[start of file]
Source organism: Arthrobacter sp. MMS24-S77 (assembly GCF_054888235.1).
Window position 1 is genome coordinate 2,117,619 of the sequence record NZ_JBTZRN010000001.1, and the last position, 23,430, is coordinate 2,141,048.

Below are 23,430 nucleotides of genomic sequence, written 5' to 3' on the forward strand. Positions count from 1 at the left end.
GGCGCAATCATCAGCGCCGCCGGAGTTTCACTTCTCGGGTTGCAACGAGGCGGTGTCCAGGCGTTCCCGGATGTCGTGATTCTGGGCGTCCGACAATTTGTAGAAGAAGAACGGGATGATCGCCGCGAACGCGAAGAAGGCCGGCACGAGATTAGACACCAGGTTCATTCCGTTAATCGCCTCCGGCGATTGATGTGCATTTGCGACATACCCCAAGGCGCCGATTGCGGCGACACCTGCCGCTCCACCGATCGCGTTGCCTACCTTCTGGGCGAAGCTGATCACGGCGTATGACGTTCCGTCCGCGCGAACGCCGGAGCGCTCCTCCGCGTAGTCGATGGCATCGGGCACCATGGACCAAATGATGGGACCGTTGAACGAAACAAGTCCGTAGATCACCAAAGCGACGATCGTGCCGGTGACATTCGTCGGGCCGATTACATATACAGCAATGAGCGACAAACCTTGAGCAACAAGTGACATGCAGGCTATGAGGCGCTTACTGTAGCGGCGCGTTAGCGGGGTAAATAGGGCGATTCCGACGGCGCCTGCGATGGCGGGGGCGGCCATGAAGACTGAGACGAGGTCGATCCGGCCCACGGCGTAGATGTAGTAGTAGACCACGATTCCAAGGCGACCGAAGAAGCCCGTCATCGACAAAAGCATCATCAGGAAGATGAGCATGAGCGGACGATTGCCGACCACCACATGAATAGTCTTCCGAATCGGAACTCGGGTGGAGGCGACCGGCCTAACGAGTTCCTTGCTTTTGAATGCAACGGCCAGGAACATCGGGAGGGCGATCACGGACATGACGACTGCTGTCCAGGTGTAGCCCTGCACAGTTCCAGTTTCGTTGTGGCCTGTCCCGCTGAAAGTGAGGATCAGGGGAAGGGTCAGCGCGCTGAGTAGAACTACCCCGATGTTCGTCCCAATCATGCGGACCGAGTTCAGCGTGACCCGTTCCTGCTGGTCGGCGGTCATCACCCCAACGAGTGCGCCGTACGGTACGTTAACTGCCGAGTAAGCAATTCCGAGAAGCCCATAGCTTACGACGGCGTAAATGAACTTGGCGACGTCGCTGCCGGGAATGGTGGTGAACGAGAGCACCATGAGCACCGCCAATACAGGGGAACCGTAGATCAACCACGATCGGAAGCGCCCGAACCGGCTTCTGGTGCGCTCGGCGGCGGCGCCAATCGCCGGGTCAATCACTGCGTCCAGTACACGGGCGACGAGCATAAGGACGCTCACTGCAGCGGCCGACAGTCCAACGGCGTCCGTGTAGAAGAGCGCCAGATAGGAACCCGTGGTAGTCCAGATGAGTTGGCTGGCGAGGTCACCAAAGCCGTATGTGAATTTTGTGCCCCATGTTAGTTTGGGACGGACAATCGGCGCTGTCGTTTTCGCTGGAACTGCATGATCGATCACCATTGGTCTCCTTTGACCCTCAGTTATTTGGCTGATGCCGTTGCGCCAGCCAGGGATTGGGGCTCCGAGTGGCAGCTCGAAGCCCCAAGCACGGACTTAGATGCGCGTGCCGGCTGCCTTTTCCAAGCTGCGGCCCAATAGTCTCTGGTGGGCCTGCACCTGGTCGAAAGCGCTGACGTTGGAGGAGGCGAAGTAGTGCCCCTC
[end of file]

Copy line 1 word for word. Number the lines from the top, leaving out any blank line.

Source organism: Arthrobacter sp. MMS24-S77 (assembly GCF_054888235.1).